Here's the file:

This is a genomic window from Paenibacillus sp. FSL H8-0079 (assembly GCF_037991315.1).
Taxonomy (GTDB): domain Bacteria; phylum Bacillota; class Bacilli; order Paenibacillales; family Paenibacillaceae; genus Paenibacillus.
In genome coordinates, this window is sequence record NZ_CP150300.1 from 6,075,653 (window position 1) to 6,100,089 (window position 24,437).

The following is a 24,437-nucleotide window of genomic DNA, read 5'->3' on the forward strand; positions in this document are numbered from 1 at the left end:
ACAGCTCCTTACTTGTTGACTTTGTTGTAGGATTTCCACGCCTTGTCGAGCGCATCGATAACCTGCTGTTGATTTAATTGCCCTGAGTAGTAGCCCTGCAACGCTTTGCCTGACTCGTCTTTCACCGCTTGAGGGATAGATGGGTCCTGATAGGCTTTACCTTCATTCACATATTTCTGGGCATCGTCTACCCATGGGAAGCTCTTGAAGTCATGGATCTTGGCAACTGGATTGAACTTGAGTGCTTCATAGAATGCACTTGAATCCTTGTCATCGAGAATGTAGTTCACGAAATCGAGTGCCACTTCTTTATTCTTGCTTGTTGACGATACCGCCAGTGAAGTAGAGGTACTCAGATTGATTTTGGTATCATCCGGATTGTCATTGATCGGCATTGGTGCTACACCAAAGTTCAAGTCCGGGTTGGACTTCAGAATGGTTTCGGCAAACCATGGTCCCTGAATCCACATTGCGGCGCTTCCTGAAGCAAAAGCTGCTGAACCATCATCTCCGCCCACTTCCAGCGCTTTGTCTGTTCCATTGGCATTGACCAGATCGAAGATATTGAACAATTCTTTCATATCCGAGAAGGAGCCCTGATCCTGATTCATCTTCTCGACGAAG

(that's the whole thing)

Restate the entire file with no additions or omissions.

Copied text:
This is a genomic window from Paenibacillus sp. FSL H8-0079 (assembly GCF_037991315.1).
Taxonomy (GTDB): domain Bacteria; phylum Bacillota; class Bacilli; order Paenibacillales; family Paenibacillaceae; genus Paenibacillus.
In genome coordinates, this window is sequence record NZ_CP150300.1 from 6,075,653 (window position 1) to 6,100,089 (window position 24,437).

The following is a 24,437-nucleotide window of genomic DNA, read 5'->3' on the forward strand; positions in this document are numbered from 1 at the left end:
ACAGCTCCTTACTTGTTGACTTTGTTGTAGGATTTCCACGCCTTGTCGAGCGCATCGATAACCTGCTGTTGATTTAATTGCCCTGAGTAGTAGCCCTGCAACGCTTTGCCTGACTCGTCTTTCACCGCTTGAGGGATAGATGGGTCCTGATAGGCTTTACCTTCATTCACATATTTCTGGGCATCGTCTACCCATGGGAAGCTCTTGAAGTCATGGATCTTGGCAACTGGATTGAACTTGAGTGCTTCATAGAATGCACTTGAATCCTTGTCATCGAGAATGTAGTTCACGAAATCGAGTGCCACTTCTTTATTCTTGCTTGTTGACGATACCGCCAGTGAAGTAGAGGTACTCAGATTGATTTTGGTATCATCCGGATTGTCATTGATCGGCATTGGTGCTACACCAAAGTTCAAGTCCGGGTTGGACTTCAGAATGGTTTCGGCAAACCATGGTCCCTGAATCCACATTGCGGCGCTTCCTGAAGCAAAAGCTGCTGAACCATCATCTCCGCCCACTTCCAGCGCTTTGTCTGTTCCATTGGCATTGACCAGATCGAAGATATTGAACAATTCTTTCATATCCGAGAAGGAGCCCTGATCCTGATTCATCTTCTCGACGAAG